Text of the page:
Opposition leaders are accusing the NDP and union leaders of being in cahoots and faking tough negotiations.

Monday morning’s last-minute deal between the province and the Canadian Union of Public Employees was just political theatre, say Liberal Leader Stephen McNeil and Tory Leader Karen Casey.

CUPE was representing 4,000 rural health-care workers.

“At the end of the day, the union got exactly what they asked for months ago,” McNeil said.

“In my view, the union leadership and this government were using rank-and-file members of CUPE as a pawn.”

Casey said a deal could have been made in October, but needlessly pushing to the 11th hour caused cancelled surgeries and wasted resources.

“It was really, I believe, a game. It’s typical of a pattern this government has already established,” she said.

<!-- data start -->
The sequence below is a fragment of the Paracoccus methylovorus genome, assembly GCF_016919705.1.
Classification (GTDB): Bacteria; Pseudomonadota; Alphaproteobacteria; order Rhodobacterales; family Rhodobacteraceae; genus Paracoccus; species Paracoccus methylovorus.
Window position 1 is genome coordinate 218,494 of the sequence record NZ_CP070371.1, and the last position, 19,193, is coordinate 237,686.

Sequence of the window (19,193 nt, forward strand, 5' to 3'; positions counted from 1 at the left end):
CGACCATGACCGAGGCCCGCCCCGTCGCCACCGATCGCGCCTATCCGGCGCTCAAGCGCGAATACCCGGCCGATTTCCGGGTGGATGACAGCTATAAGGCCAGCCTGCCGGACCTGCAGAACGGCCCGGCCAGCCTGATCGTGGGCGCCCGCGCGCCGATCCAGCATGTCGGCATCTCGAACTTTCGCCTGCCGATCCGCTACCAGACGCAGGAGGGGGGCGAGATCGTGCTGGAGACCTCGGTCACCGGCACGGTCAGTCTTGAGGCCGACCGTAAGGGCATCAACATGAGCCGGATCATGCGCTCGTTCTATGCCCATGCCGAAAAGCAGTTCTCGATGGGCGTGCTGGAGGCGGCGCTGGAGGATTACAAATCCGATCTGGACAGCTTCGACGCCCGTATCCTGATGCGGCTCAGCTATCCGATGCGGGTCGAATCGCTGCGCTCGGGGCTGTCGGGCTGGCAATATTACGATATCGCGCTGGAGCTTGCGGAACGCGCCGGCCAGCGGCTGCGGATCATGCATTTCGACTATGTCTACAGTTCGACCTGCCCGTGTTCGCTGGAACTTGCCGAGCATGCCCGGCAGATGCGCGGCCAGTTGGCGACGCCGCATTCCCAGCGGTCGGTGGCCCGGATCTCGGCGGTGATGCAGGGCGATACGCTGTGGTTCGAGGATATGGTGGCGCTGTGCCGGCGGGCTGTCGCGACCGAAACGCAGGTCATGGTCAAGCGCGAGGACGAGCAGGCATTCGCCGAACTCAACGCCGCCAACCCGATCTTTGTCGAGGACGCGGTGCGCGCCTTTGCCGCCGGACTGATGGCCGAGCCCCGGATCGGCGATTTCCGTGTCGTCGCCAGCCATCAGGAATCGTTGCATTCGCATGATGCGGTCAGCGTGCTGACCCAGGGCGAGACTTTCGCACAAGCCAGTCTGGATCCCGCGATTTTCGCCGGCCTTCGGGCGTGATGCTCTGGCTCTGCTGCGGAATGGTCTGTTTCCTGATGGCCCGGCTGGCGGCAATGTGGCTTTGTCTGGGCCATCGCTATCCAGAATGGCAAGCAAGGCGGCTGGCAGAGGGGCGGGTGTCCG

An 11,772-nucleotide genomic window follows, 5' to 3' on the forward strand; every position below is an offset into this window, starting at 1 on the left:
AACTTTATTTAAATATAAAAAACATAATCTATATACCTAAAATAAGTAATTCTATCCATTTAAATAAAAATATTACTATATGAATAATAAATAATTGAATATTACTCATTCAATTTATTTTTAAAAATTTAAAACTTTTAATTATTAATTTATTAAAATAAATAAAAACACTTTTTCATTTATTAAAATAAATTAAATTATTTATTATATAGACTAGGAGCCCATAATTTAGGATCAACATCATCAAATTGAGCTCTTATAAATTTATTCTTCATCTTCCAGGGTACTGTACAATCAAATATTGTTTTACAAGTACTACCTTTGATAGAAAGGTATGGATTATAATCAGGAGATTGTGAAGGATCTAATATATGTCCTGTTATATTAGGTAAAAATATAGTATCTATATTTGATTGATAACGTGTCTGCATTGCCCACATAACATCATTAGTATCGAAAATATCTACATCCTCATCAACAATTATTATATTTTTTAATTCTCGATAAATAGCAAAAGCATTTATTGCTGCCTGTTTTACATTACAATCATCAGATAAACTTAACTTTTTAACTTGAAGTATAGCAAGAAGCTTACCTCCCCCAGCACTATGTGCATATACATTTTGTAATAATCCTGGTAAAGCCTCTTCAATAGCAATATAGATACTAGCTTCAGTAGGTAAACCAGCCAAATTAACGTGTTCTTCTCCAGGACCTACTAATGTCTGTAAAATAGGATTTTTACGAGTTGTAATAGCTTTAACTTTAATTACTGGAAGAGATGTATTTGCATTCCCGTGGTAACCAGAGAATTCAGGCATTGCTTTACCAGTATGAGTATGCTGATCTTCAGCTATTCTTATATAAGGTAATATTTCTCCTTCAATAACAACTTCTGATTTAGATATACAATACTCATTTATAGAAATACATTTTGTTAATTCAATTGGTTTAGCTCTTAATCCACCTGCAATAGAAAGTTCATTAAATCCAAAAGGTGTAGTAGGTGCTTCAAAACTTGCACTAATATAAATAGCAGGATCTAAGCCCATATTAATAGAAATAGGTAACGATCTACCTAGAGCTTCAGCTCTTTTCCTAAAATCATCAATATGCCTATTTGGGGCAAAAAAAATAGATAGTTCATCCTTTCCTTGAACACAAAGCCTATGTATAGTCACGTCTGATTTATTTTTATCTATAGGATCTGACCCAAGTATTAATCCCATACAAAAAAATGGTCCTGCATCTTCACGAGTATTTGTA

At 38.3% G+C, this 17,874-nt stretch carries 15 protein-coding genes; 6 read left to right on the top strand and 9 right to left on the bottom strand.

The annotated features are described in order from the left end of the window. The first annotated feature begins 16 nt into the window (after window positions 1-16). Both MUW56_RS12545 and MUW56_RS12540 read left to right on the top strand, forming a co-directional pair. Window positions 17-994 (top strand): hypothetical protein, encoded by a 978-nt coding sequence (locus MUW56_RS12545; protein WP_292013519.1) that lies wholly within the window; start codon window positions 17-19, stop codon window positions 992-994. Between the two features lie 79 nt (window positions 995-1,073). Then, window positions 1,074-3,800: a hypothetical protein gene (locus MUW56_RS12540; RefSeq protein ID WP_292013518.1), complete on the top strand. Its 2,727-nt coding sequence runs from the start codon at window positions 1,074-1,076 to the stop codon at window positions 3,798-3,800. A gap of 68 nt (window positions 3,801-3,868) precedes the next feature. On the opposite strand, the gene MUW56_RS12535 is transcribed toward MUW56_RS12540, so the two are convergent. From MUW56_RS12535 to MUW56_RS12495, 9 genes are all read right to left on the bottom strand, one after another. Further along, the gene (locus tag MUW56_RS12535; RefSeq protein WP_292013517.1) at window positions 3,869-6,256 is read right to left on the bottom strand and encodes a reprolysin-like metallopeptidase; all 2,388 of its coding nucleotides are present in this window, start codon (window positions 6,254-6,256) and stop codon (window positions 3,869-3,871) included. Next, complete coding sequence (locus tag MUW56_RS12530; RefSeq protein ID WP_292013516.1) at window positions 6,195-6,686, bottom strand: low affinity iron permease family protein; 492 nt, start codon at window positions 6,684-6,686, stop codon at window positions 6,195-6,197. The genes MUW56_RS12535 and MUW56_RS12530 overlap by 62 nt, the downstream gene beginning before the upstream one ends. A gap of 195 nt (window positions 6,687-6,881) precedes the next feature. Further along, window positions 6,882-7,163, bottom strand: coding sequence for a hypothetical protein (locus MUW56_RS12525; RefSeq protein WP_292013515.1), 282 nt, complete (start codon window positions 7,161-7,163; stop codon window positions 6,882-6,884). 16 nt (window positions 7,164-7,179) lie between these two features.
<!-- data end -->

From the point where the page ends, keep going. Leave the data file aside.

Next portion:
Deputy Premier Frank Corbett quickly dismissed the charges. He had some shots of his own, saying the Liberals have consistently shown no value for Nova Scotians and don’t get how collective bargaining works.

He said of McNeil’s charges: “He basically throws a large pail of water and hopes it hits something.”

The contract for CUPE health workers gives a retroactive 2.9 per cent raise to April 1 and one per cent raises this and next year. Effectively, it gives CUPE members the parity with Capital Health they had been seeking.

Corbett defended the timing of the deal, saying it simply took that long to be worked out.

“There were two parties, and it takes two parties to agree on the issues at hand. So that took us to eight o’clock on Monday morning to get to it,” he said. “It’s a matter of just not one side capitulating and saying, ‘That’s it,’” he said.

The issue is likely to keep recurring as the government has approximately 200 contracts to negotiate in the coming year.